Fri, Apr 17, 2015 - Page 20 News List

Lions and Brothers earn close wins to provide CPBL drama

By Paul Huang  /  Contributing reporter

Close plays dominated the first two days of action this week, with the Uni-President Lions topping the EDA Rhinos 5-4 in Kaohsiung on Monday, and the Chinatrust Brothers rallying past the Lamigo Monkeys in a 7-5 comeback in Taichung on Tuesday evening to bring more drama to fans across the nation.

The Cats rode the right arm of starter Justin Thomas, who took a three-hit shutout one out into the bottom of the eighth before surrendering a run to lose his shutout bid. Even though he went on to pocket the win, it was anything but a breeze as the at-home Rhinos put up three runs in the bottom of the ninth against Warner Madrigal on the merit of a three-run blast by Cheng Da-hung, before the Lions closer retired the final two Rhinos hitters to preserve the narrow road thriller for his club.

That set up Tuesday night’s impressive comeback by the Brothers, who batted around the order in an explosive four-run eighth to turn a 5-3 deficit into a 7-5 lead for the eventual win.

In a contest that featured four lead-changes, the Primates drew first blood by cashing in on a wild Bobby Blevins, who gave up a leadoff single to the Brothers’ Chan Chih-yao, before issuing a pair of walks and a wild pitch to cough up the first Primates run.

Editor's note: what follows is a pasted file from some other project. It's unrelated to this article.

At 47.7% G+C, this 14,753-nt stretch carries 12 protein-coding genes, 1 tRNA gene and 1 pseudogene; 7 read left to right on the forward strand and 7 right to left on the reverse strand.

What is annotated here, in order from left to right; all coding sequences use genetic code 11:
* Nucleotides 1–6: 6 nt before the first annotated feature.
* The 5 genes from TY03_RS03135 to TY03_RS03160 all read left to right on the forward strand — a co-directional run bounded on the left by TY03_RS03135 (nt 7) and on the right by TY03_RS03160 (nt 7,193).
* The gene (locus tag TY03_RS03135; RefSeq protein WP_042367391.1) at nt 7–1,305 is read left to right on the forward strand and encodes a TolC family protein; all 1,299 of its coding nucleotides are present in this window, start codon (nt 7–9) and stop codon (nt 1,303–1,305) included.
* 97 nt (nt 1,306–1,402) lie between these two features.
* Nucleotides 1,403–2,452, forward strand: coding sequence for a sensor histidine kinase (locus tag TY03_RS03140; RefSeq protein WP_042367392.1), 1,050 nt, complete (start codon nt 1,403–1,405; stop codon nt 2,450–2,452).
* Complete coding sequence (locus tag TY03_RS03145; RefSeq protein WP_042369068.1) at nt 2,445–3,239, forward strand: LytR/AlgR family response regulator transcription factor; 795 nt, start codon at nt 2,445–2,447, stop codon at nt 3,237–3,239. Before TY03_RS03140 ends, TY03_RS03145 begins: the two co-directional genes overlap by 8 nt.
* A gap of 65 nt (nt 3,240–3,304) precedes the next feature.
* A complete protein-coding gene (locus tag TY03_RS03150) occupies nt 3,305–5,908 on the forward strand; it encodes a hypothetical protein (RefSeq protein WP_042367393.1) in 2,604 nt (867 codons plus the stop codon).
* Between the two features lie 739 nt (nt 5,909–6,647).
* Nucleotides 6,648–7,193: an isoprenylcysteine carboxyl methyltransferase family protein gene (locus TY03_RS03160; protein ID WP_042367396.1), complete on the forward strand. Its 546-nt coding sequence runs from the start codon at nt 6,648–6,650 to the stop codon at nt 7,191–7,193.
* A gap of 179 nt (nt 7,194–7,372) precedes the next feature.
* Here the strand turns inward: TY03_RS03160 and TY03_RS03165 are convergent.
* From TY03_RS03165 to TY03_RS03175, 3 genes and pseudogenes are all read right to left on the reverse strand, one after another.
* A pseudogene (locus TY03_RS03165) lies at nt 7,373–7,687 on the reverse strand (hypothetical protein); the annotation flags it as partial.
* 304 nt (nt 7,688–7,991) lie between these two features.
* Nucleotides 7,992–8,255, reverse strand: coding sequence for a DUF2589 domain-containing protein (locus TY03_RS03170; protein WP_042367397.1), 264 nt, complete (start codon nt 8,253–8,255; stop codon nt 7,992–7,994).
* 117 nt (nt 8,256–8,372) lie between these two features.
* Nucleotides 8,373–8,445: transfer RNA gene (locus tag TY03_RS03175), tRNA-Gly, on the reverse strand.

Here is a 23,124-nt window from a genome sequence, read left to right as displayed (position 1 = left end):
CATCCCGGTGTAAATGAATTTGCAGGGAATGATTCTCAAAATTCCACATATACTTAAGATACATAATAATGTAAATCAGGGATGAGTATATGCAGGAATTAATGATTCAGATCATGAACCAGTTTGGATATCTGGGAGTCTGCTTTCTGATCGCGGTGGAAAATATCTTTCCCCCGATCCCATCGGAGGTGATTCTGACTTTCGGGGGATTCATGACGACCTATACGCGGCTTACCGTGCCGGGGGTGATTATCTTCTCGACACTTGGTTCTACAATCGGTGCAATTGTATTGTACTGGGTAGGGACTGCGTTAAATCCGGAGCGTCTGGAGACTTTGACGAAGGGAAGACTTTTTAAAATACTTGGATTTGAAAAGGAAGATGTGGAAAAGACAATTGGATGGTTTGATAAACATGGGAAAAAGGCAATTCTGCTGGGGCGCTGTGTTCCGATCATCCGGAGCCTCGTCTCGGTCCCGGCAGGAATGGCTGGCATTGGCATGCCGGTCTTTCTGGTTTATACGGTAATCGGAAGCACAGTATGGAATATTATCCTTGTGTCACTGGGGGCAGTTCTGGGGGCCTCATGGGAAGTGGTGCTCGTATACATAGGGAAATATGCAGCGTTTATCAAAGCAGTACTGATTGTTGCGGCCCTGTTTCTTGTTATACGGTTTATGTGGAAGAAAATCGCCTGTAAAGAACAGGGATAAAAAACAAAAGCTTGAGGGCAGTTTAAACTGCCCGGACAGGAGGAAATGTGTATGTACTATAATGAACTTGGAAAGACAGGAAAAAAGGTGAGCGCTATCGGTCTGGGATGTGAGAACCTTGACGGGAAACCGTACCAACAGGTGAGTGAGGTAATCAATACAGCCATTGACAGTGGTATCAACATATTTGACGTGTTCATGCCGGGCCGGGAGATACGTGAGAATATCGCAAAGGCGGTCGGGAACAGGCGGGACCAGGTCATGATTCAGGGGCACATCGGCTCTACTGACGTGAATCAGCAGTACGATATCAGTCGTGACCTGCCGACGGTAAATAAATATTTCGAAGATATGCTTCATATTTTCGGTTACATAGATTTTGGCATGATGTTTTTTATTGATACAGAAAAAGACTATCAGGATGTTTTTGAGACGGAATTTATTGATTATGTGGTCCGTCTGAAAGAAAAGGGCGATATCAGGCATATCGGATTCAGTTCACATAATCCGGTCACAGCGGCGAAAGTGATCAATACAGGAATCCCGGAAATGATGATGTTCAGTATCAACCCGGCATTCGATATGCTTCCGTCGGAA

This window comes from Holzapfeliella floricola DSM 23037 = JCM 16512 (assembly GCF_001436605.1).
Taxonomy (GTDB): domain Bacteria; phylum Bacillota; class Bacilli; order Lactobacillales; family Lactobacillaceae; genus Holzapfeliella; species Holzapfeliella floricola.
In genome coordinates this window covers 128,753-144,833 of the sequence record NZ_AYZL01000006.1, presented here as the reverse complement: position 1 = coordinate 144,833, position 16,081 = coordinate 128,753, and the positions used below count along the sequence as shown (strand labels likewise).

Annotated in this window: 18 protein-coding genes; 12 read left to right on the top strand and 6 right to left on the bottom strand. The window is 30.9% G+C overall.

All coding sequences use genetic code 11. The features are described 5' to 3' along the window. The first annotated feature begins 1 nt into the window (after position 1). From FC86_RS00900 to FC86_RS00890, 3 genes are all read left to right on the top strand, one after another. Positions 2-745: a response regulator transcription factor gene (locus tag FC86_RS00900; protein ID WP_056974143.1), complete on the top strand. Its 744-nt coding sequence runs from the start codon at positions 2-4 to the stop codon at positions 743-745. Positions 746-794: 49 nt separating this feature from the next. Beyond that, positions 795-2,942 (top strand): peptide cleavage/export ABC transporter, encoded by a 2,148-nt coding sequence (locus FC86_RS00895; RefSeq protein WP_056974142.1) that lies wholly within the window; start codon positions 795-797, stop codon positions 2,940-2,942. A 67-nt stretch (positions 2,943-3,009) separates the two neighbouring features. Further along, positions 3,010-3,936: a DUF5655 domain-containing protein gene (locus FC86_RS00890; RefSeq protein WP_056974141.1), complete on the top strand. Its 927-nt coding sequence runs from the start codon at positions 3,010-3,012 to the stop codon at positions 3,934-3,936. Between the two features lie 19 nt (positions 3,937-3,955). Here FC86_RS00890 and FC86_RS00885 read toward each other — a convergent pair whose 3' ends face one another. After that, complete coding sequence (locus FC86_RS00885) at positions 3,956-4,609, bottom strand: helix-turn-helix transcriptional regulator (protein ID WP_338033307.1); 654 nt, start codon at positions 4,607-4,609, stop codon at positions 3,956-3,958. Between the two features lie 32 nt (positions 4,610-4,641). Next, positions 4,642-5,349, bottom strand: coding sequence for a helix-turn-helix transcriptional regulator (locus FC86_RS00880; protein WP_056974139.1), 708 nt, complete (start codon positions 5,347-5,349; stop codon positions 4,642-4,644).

After back-to-back solo homers by Chang Chih-hao and Jaime Pedroza helped the Brothers take a 3-2 lead in the bottom of the fourth, the road Primates connected on three straight two-out base hits, highlighted by Kuo Yen-wen’s two-run single, to plate three runs that made it 5-3.

The score remained 5-3 for the next three innings, until the men in the golden uniforms baffled two Monkeys relievers with six hits in a four-run eighth to retake the lead for good.

Failure to protect the lead on the part of the Primates bullpen in Tuesday night’s game, along with the early ineffectiveness of Rhinos closer Luo Chia-jen (7.14 ERA through Wednesday) and Brothers closer Luo Kuo-hua (6.23 ERA through Wednesday), left many wondering if the league is missing the presence of a dominant closer that it has been accustomed to in the past.

While the early success enjoyed by the hitters are apparent in the number of high-scoring games (seven runs or more by a team) reaching 63 percent (22 of 35) in the first month of play, it has been a while since the league did not have at least one hurler who can take over the game in a save situation to finish off the game like a capable closer should.

It might be too early to tell whether the role of the closer is being marginalized in the league at this point, but the need to have a pitcher who can serve the role will only escalate if the managers wish to sleep better at night for the remainder of the season.

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